A slight figure in cargo pants and sneakers and a blue sweatshirt, gun-wielding Ajmal Kasab was the face of the horrific Mumbai terror attack and the key to unravel the conspiracy hatched in Pakistan.
The images of Kasab ambling cockily--a backpack on his shoulders and an AK-47 dangling carelessly--captured on camera at the Chhatrapati Shivaji Terminus(CST) on the deadly night of November 26, 2008 formed hard evidence of his ruthless act and eventually led to his conviction.
Kasab, 21 at that time, was the only gunman caught alive after 10 men from Pakistan-based terror group Lashkar-e-Taiba (LeT) struck during a 60-hour-siege of the country's financial capital.
Hailing from an impoverished Faridkot village in Okara district in Pakistan's Punjab province, Ajmal Kasab many times during the legal proceedings described himself as a patriotic Pakistani and that he had no remorse for waging war against India. His father was a food vendor.
"I have done right, I have no regrets," he is quoted as having said.
He, however, pleaded leniency on purported ground that he was brainwashed by LeT and acted like a robot.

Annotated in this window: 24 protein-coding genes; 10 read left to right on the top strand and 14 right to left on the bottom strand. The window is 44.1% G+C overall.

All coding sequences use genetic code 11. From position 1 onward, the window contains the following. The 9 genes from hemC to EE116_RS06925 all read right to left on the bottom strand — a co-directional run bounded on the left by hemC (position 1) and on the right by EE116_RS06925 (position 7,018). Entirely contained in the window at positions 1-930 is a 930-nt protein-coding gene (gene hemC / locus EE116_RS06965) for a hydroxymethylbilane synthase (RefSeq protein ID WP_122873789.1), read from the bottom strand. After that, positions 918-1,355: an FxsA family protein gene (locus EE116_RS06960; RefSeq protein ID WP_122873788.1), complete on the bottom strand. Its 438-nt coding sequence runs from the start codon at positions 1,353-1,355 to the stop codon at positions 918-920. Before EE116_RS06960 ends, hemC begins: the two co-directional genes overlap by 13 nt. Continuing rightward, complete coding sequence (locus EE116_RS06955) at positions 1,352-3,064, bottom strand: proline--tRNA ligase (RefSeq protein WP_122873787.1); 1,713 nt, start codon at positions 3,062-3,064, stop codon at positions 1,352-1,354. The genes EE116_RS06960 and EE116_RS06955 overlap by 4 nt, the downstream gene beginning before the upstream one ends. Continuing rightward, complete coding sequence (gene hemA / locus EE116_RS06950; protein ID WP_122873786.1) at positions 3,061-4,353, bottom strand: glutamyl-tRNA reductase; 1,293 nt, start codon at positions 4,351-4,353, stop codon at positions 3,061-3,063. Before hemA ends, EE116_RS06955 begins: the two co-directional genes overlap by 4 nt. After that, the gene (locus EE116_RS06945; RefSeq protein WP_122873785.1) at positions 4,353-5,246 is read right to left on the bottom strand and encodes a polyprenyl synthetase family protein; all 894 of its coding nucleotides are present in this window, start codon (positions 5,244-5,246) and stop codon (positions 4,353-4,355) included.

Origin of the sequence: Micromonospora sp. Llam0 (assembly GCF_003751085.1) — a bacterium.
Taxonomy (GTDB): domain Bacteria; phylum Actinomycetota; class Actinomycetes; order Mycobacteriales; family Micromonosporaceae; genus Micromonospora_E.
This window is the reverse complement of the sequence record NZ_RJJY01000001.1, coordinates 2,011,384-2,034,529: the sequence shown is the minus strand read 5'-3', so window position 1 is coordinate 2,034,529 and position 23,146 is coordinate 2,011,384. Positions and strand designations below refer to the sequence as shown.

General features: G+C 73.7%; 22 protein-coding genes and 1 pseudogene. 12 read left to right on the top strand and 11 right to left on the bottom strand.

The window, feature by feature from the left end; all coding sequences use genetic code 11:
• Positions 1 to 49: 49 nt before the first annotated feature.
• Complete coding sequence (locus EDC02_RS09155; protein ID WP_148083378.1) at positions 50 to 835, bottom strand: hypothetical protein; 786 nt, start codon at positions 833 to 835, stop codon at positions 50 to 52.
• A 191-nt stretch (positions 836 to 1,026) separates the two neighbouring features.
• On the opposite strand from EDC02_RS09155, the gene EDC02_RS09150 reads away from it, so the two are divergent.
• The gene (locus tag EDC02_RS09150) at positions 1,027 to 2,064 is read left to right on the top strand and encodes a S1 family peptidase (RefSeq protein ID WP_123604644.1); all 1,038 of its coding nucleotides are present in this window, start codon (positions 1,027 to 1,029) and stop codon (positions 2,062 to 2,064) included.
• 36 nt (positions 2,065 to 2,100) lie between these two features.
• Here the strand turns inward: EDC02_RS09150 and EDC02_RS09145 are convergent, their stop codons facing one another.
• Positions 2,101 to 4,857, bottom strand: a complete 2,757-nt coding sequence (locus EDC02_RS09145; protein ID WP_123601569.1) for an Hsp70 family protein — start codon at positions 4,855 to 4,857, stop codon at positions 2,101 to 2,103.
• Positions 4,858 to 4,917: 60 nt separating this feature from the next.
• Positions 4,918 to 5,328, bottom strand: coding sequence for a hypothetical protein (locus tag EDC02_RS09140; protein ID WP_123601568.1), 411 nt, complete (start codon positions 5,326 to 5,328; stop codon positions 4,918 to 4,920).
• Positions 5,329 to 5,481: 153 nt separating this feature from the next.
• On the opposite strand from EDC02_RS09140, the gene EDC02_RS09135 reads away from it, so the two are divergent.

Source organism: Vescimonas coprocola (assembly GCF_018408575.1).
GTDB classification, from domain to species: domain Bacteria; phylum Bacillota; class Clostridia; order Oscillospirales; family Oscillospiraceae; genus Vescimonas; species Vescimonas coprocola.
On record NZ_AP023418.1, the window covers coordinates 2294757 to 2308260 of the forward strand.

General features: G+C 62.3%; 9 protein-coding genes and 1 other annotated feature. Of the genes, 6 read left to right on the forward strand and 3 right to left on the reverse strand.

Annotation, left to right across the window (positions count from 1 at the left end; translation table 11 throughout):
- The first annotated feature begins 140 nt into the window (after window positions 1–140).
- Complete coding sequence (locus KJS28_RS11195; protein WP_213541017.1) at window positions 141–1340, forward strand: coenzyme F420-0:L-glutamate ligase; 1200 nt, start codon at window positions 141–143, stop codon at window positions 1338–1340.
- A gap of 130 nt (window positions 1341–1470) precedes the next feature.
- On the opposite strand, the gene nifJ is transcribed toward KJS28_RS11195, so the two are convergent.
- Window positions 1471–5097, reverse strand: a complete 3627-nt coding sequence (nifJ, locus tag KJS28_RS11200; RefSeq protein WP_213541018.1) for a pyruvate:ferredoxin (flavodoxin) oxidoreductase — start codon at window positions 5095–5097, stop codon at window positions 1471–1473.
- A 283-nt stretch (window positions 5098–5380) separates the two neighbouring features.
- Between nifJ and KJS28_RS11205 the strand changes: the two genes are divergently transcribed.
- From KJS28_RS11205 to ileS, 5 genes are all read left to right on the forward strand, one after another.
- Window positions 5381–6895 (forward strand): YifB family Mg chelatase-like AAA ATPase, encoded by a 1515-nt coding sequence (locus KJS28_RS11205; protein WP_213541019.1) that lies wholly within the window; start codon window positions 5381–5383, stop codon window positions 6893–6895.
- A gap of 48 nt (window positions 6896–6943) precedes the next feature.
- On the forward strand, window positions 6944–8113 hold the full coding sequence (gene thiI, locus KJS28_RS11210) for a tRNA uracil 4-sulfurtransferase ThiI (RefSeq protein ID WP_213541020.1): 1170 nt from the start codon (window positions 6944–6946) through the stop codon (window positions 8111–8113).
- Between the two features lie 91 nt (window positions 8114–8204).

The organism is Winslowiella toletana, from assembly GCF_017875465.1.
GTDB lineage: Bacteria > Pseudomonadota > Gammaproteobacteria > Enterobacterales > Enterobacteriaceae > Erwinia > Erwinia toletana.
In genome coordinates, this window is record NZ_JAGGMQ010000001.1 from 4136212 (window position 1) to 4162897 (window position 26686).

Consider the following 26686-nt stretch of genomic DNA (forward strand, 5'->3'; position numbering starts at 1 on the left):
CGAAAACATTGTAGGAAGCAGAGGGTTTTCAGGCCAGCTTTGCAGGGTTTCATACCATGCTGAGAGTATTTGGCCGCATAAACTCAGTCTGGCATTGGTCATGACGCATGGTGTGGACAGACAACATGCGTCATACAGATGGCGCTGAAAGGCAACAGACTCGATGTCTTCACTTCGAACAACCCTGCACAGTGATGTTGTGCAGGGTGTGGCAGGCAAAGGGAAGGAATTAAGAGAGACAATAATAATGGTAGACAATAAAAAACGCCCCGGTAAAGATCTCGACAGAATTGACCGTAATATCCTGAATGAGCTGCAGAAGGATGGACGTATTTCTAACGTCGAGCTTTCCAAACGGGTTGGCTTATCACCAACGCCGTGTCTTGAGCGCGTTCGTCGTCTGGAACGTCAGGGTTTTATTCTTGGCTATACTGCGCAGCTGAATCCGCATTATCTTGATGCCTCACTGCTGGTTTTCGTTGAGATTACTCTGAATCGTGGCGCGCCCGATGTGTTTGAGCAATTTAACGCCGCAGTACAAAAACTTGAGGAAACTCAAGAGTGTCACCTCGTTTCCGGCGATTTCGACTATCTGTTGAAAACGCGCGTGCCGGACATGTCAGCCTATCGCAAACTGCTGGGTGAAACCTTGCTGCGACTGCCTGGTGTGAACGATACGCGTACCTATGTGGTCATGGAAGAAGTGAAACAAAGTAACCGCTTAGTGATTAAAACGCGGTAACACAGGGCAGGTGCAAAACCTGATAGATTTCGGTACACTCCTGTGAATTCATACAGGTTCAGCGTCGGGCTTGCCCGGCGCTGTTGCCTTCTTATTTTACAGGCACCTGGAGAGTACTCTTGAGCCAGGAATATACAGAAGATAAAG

Ajmal Kasab came under the influence of LeT while he was an unemployed youth and after training in one of several remote camps in Pakisan he was hand-picked for the Mumbai operation.
In a meticulously planned terror attack on November 26, 2008, Kasab and nine others left Pakistan and entered Mumbai via sea.
The group split into pairs and stormed two luxury hotels--Taj Mahal and Oberoi Trident--CST station, a Jewish religious centre, and Leopold Café in south Mumbai. In their indiscriminate firing, 166 people including 18 foreigners were killed and scores injured.
While it is reported that he told the police that he was trained to "kill to the last breath when he was arrested, he pleaded with the medical staff: "I do not want to die. Put me on saline".
Later, after interrogation in the hospital by the police, he said: "Now, I do not want to live", requesting the interrogators to kill him for the safety of his family in Pakistan who could be killed or tortured for his surrender to Indian police.
Kasab is also reported to have told the police that he and his associate Ismail Khan, were the ones who shot Anti-Terror Squad(ATS) chief Hemant Karkare, encounter specialist Vijay Salaskar and Additional Commissioner Ashok Kamte.
Judge M L Tahaliyani, who conducted the Mumbai attack trial, said "he(Kasab) should be hanged by the neck until